BU Alert

Screenshot of BU Alert

The BU Alert application at Boston University is a robust collection of technologies, backup technologies, and supporting infrastructure designed to ensure that police and administrators can notify the campus community of emergencies quickly.

While portions of BU Alert send text messages and place phone calls, my application is focused on posting alerts on the web, sending them via e-mail, and displaying them on BU Television (through a third-party device).

This is not a playful search engine or fanciful website design. It's a serious application that's seen careful attention to detail. We review every changed line of code with at least two developers, and we launch new versions only with two of us watching the same screen throughout every step of the procedure..

Powerful servers support the application. They process routine e-mail throughout the day, but are ready to drop everything when an emergency message comes in, and churn out tens of thousands of messages in just minutes.

I hope this application never needs to be used the way it was designed.

On 16 April, 2007, a gunman shot and killed 32 students at Virginia Tech, wounded 23 others physically, and affected countless millions around the world. A review panel presented a 147 page report to the governor of Virginia following the massacre, detailing its events and making recommendations for avoiding such a tragedy in the future.

Amid the detailed description of events and specific recommendations for future improvements is a prevailing sense of how unexpected such a shooting was for those involved.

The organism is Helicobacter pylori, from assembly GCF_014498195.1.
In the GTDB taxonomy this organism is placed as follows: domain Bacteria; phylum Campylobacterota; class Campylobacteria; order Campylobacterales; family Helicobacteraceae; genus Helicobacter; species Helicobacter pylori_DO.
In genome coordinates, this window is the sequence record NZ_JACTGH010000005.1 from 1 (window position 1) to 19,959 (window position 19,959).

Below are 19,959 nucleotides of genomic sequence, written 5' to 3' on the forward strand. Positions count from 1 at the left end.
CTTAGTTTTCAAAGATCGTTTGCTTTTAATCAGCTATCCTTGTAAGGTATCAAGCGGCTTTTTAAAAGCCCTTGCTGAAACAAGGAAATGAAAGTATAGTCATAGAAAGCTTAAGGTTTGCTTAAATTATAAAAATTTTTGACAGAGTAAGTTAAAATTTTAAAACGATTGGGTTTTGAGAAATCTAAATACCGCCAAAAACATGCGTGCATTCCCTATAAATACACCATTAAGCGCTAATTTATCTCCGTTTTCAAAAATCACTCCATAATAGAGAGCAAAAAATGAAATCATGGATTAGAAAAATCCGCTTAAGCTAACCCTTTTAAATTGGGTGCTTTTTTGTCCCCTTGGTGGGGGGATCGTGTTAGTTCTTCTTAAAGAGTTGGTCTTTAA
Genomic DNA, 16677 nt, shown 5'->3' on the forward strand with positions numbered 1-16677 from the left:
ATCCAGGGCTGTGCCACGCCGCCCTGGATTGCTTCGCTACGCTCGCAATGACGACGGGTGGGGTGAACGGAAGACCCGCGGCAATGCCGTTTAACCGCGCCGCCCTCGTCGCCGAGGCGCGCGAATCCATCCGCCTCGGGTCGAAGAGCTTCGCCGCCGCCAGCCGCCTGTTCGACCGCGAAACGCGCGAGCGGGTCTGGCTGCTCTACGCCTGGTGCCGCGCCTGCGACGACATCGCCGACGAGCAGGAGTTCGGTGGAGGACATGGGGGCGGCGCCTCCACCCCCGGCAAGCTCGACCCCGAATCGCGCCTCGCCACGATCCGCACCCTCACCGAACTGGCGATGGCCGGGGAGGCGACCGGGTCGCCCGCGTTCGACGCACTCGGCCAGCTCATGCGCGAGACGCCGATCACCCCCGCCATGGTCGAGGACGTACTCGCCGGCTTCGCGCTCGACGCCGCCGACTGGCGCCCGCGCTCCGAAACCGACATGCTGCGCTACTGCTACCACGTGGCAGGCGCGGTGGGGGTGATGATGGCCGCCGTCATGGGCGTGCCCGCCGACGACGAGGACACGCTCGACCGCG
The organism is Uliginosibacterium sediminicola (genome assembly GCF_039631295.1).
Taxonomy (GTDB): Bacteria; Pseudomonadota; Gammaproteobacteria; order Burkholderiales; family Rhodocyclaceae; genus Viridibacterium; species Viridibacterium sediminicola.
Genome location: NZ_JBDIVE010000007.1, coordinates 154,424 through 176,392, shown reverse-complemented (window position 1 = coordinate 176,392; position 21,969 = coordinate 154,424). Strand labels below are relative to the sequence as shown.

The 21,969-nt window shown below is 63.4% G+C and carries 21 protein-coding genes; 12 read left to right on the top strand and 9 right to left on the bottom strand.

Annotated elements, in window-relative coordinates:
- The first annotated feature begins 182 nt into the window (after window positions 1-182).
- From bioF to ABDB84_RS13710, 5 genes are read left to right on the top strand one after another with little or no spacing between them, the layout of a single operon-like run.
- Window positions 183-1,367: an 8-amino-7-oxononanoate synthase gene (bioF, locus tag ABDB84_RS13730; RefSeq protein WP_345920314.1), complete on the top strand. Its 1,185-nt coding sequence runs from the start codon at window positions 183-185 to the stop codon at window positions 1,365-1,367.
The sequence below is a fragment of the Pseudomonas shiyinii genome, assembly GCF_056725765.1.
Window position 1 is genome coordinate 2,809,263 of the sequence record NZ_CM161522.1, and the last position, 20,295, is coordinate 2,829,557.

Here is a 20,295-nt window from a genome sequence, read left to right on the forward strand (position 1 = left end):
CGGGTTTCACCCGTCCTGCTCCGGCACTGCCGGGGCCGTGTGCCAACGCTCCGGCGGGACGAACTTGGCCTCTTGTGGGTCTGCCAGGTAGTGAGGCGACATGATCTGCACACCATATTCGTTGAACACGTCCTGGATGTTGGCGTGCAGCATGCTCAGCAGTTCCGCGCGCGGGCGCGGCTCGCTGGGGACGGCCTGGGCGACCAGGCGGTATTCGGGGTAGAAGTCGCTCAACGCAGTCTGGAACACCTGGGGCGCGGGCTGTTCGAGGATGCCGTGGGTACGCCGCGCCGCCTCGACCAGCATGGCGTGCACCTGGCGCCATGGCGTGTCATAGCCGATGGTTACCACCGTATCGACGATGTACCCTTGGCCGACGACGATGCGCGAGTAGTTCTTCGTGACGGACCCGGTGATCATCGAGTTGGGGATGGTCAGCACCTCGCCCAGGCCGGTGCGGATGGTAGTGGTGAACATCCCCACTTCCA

Students and faculty in other nearby rooms also heard the first shots, but no one immediately realized what they were. Some thought they were construction noises. Others thought they could be the popping sounds sometimes heard from chemistry lab experiments on the first floor. One professor told his class to continue with the lesson after some raised questions about the noise. When the noise did not stop, some people went into the hallway to investigate. One student from an engineering class was shot when he entered the hallway. At that point, terror set in among the persons in the classrooms who realized that what they were hearing was gunfire.

After the gunman had chained shut the building's exits (but before the shooting started), one student on the outside inadvertently put herself in danger anyway:

A female student trying to get into Norris Hall shortly before the shooting started found the entrance chained. She climbed through a window to get where she was going on the first floor. She did not report the chains, assuming they had something to do with ongoing construction.

In a perfect world, authorities could have notified students in Norris Hall in time for them to escape before they were ever in danger. In practice, there was hardly enough time. It may never be possible to notify everyone of such a castrophic and unexpected emergency in time to get people to safety. But if a single copy of a single message reaches even one student in time for that person to get to safety, every minute of energy devoted to this system was worthwhile.